People can unknowingly transfer pathogens to other bodies of water, especially to freshwater ecosystems. For example, pathogens can attach to waders or other fishing equipment and catch a ride if the angler goes to another body of water or the gear doesn’t dry out before their next outing. This remains true for boats that take on water and aren’t completely dried out before the next body of water it’s used in.
“Some fish have learned to live with some infectious pathogens like Lernea (anchor worms),” said Kwak. “Anchor worms are external parasites that can be found in lakes and reservoirs. When rainbow trout start spending more time in warm water columns within a lake, they can be parasitized with Anchor worms. This infection can be unsightly since the fish develop external sores that angler sees when they catch the fish. However, they typically do not contaminate the meat, and the fish can be consumed.”
But when the lakes and reservoirs cool down in the winter, the incidence of infection dramatically decreases and is reported less. Therefore, this pathogen can be present with reduced concern for fish, the ecosystem, and its habitat.
Sick fish can also be an indication that something is off balance, according to Kwak. It can be water quality issues, water temperature, food availability, or a new pathogen and/or predator. There can be multiple factors to consider. Thus, it is essential to do a thorough investigation. For example, anchor worms can indicate that the water temperature is overall warmer if earlier and later reports of infected fish are recorded.
Seeing one sick fish doesn’t necessarily mean that a whole population or ecosystem is affected. When multiple sightings are reported, then your concern would be greater. If you find a concern, take clear pictures and make a report with a thorough history. Fish investigations are difficult and time-sensitive. Fish samples start to deteriorate once the fish dies, and frozen samples limit the examination and exclude some of the diagnostic tests used.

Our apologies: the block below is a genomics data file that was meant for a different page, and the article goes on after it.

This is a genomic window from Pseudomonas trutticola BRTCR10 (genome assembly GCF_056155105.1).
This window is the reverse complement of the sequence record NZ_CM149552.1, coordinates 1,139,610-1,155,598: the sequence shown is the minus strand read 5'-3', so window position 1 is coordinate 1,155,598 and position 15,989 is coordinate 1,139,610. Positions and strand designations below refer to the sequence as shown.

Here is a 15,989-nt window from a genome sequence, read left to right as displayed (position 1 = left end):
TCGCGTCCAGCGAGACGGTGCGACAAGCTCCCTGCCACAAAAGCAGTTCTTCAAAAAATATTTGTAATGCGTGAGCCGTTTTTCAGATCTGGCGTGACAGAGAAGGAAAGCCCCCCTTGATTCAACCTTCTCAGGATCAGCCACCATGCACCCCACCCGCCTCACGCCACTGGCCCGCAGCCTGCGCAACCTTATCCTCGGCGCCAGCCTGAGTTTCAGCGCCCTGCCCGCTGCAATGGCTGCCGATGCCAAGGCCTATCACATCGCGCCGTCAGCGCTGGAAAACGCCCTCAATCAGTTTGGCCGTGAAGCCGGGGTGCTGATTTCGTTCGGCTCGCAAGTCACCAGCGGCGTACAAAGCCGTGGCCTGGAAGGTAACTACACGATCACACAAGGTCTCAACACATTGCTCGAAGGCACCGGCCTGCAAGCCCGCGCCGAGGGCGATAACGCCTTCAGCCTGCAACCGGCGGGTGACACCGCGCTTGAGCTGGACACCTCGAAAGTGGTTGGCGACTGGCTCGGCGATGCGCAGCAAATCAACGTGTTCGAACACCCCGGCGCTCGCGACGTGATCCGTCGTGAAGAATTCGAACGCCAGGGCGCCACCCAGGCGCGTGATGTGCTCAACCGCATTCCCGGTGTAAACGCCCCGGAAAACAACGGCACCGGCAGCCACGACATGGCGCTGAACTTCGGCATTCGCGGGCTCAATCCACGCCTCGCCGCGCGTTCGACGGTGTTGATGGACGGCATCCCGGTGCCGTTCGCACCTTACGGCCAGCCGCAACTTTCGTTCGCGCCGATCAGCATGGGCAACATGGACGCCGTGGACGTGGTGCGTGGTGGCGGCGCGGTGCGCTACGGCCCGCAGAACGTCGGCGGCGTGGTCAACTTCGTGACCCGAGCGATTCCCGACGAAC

One of the most common disease problems encountered by freshwater game fish is generically referred to as “red sore disease.” The red sore disease is a generic term that describes the physical condition of fish rather than referring to a specific disease agent. Fish most frequently affected are game fish, particularly bluegill (bream), largemouth bass, and striped bass and their varying species. The condition is observed in fish from natural waters, recreational fishing ponds, and commercial aquaculture facilities. This problem usually occurs in the spring and fall, and fishermen and pond owners are often concerned by the appearance of red ulcers and sores on their fish. Typically, “red sore disease” is caused by two organisms, Aeromonas hydrophila, a bacterium, and Heteropolaria sp. (formerly Epistylis sp.), a protozoan.
Both of these organisms are found in healthy aquatic environments and are capable of causing disease. Red sore disease will often run its course, and fish may recover without treatment. The primary concern is often not the mortality of fish but the anglers’ rejection by the affected fish because of the diseased appearance. Occasionally red sore disease can reach epidemic proportions, contributing to significant mortality (more than 10 percent) of game fish, but this is rare.
Another type of bacteria that causes disease in fish, reptiles, and other amphibians is mycobacterium marinum, a non-tuberculous mycobacterium. This germ is found in freshwater ponds and aquariums and can infect humans and animals through contaminated water when exposed to injured skin. All fish are susceptible to mycobacteriosis. This disease is typically slow growing in fish but can affect some fish more quickly. Affected fish may show no signs of illness or stop eating, lose their fins or scales, develop sores, or appear deformed.
To prevent getting sick from an infected fish, remember to thoroughly wash your hands with soap and water before and after handling fish.